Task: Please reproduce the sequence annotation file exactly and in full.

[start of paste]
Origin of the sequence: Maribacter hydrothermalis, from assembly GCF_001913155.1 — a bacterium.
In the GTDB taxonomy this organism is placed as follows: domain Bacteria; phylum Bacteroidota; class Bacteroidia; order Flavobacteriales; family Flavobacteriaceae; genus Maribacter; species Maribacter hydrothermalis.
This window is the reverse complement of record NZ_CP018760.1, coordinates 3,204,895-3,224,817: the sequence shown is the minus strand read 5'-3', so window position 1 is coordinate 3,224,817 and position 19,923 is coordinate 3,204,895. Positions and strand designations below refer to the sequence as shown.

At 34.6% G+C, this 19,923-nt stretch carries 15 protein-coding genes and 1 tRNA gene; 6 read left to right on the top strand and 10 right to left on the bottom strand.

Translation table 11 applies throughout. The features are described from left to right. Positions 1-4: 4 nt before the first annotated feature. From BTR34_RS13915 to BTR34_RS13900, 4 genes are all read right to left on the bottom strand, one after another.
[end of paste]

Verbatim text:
Origin of the sequence: Maribacter hydrothermalis, from assembly GCF_001913155.1 — a bacterium.
In the GTDB taxonomy this organism is placed as follows: domain Bacteria; phylum Bacteroidota; class Bacteroidia; order Flavobacteriales; family Flavobacteriaceae; genus Maribacter; species Maribacter hydrothermalis.
This window is the reverse complement of record NZ_CP018760.1, coordinates 3,204,895-3,224,817: the sequence shown is the minus strand read 5'-3', so window position 1 is coordinate 3,224,817 and position 19,923 is coordinate 3,204,895. Positions and strand designations below refer to the sequence as shown.

At 34.6% G+C, this 19,923-nt stretch carries 15 protein-coding genes and 1 tRNA gene; 6 read left to right on the top strand and 10 right to left on the bottom strand.

Translation table 11 applies throughout. The features are described from left to right. Positions 1-4: 4 nt before the first annotated feature. From BTR34_RS13915 to BTR34_RS13900, 4 genes are all read right to left on the bottom strand, one after another.